This special piece from popular nostalgic artist Bob Barker has been produced to commemorate the 100 year anniversary of WWI. It depicts the famous ‘Christmas truce’ in 1914, during which German and English soldiers came together for a game of football; a symbolic moment of peace and humanity amidst the gruesome theatre of war.

    Barker was inspired to create this piece by his grandfather, who fought during the war.

    "We still had one of his medals, it was the Great War Medal, the type that had an angel on it and his name was printed around the edge…From a spark of an idea whilst talking with my brother, researching so much over a period of five months, imagining so many different emotions - all of this poured out into the piece."  - Bob Barker.

    This highly collectable piece is officially released tomorrow, Saturday 19 July. Find out more here or purchase it here

  8. Something For The Weekend.
“Life is a state of mind.”
American abstract artist Alex Echo has enjoyed immense success over his artistic career. His past triumphs include commissions for celebrities such as Eric Clapton and a collaboration with fashion designer Paul Smith.
Now, Alex Echo is back with a brand new collection of original art which will be launched tomorrow, Saturday 12th July, at Castle Fine Art, ICC, Birmingham. We caught up with him to find out more about his latest body of work.

CG: Has anything in particular inspired you?
AE: Yes, the need to express gratitude for a wonderful life – a life not void of pitfalls, tragedy and heartache, all of which inform my work to some extent. This new body of work is inspired by and dedicated to the millions of little miracles every day, thus it is happier work, brighter work, more joyous work. I’m inspired by the sun coming up or the reflection on a river or a lake.

CG: Have you experimented with different processes or new materials?
AE: I haven’t used any new materials as such but there’s been a lot of experimentation. Experimentation is code for making lots of mistakes, or mixing the paint incorrectly or accidentally splashing black paint on a whiter foreground…every single painting is a learning experience – every single painting is a different process.

CG: How do you feel your work is evolving?
AE: My work evolves with every single painting – this evolution does not need to be expressed on the painting’s surface, but rather this process of evolution is a state of mind, a gradual sophistication of intent and process.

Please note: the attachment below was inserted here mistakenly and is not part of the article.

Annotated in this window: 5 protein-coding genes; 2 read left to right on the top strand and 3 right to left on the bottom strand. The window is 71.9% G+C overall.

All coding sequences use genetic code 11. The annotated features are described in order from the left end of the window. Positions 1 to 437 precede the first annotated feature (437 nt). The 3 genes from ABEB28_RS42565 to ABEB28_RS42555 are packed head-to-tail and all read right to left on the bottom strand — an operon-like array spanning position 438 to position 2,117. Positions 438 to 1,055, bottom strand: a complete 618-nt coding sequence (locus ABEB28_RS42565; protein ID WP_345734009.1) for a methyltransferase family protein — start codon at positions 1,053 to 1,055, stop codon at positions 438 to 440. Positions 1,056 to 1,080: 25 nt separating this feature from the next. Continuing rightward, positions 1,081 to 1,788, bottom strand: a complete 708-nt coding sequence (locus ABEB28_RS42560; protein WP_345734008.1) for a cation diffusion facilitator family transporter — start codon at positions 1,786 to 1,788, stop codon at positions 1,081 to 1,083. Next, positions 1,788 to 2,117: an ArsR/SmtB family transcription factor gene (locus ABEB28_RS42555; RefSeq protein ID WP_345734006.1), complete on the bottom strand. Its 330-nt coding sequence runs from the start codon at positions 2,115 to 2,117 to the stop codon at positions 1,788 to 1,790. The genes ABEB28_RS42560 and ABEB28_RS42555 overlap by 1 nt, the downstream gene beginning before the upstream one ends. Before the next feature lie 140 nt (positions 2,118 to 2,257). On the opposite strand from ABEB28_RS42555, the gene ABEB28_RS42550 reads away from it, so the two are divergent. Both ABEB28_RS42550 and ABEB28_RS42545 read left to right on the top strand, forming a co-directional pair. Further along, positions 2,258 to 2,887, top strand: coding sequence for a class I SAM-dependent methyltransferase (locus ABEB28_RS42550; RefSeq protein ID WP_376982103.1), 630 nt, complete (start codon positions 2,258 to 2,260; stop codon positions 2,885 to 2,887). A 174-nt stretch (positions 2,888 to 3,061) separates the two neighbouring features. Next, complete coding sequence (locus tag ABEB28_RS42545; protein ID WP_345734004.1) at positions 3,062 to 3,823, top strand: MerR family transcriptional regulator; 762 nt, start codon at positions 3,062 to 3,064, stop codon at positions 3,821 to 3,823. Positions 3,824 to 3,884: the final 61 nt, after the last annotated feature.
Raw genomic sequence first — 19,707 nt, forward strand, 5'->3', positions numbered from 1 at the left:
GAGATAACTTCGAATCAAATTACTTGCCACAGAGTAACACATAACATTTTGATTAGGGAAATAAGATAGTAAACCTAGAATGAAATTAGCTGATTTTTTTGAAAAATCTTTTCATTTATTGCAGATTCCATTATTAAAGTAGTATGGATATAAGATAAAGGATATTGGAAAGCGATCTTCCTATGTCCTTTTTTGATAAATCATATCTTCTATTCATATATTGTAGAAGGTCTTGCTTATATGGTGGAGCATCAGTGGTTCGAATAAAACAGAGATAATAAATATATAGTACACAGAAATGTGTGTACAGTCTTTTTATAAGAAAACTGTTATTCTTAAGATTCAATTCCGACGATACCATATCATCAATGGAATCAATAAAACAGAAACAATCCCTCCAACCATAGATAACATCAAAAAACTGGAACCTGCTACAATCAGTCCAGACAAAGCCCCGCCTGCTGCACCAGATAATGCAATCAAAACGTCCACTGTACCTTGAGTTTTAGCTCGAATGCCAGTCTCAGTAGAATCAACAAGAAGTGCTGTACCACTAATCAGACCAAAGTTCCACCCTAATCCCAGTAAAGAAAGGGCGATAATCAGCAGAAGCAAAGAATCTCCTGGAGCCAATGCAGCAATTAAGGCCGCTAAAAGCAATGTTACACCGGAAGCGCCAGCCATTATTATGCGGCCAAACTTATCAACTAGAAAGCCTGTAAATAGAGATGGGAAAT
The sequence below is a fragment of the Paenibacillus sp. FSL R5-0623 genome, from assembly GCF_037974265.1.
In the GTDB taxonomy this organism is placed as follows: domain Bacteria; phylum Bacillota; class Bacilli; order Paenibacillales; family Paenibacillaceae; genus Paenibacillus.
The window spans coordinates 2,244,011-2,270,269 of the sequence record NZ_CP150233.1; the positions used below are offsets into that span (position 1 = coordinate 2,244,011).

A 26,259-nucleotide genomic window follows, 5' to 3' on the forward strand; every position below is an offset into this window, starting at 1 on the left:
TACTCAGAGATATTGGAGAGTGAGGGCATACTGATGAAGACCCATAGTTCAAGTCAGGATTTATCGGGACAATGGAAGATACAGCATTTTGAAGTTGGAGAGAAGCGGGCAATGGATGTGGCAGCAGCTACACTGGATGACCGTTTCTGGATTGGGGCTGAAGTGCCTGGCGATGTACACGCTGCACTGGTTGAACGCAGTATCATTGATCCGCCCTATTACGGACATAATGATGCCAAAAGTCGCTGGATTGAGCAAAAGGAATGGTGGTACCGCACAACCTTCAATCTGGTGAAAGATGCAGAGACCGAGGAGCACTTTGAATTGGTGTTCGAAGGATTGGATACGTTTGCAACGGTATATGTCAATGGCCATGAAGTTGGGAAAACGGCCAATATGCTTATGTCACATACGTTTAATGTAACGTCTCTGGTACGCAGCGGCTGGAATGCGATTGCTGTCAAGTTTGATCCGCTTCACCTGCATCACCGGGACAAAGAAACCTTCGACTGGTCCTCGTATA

The work is evolving most in its eventual standing within the greater art world and society. The act of painting is separate from the far land where it is going to crawl up on shore, stand upright, and be counted among and equal to my heroes in art history. 

What do you find most rewarding about the creative process?
I am still gobsmacked by the simple laying of colour onto a white plane – it’s that simple. I still derive absolute joy with every painting, as if I were five years old and spilling paint for the first time – this joy has never left me.
But after working as a professional artist for over 35 years - having created and sold countless works of art in all mediums – I still find it incredibly rewarding to meet and talk with the people who have found my work, and appreciate it. It’s not about the selling of the work – it’s about the human connection; the sharing of ideas. It is wonderful thrill to meet people and discuss life and I hope my work inspires that conversation.

CG: In what ways is your latest work representative of you as an artist?
AE: I would like to look at this from a slightly different perspective; not as ‘representative of me as an artist’ but, rather, representative of me as a person. Just look at the colours – look at the explosion of form and shape; feel the happiness! For me, I see myself in the infancy of the second half of my life. All things are possible – I refuse to live in a world of darkness and drudgery. I choose to have a mindset of gratitude – for every little thing!
Life is a state of mind. I am alive, I am an artist. I represent that state of mind – through good times and bad; darkness and light. Just look at the paintings!
If you would like to look at the paintings, you can visit Castle Fine Art, ICC, where the new collection of original artwork from Alex Echo will be on display until Sunday 20th July. Alternatively, find out more about the artist here.
(Above: The Girl With The Kaleidoscope Eyes by Alex Echo)

    Something For The Weekend.

    Life is a state of mind.”

    American abstract artist Alex Echo has enjoyed immense success over his artistic career. His past triumphs include commissions for celebrities such as Eric Clapton and a collaboration with fashion designer Paul Smith.

    Now, Alex Echo is back with a brand new collection of original art which will be launched tomorrow, Saturday 12th July, at Castle Fine Art, ICC, Birmingham. We caught up with him to find out more about his latest body of work.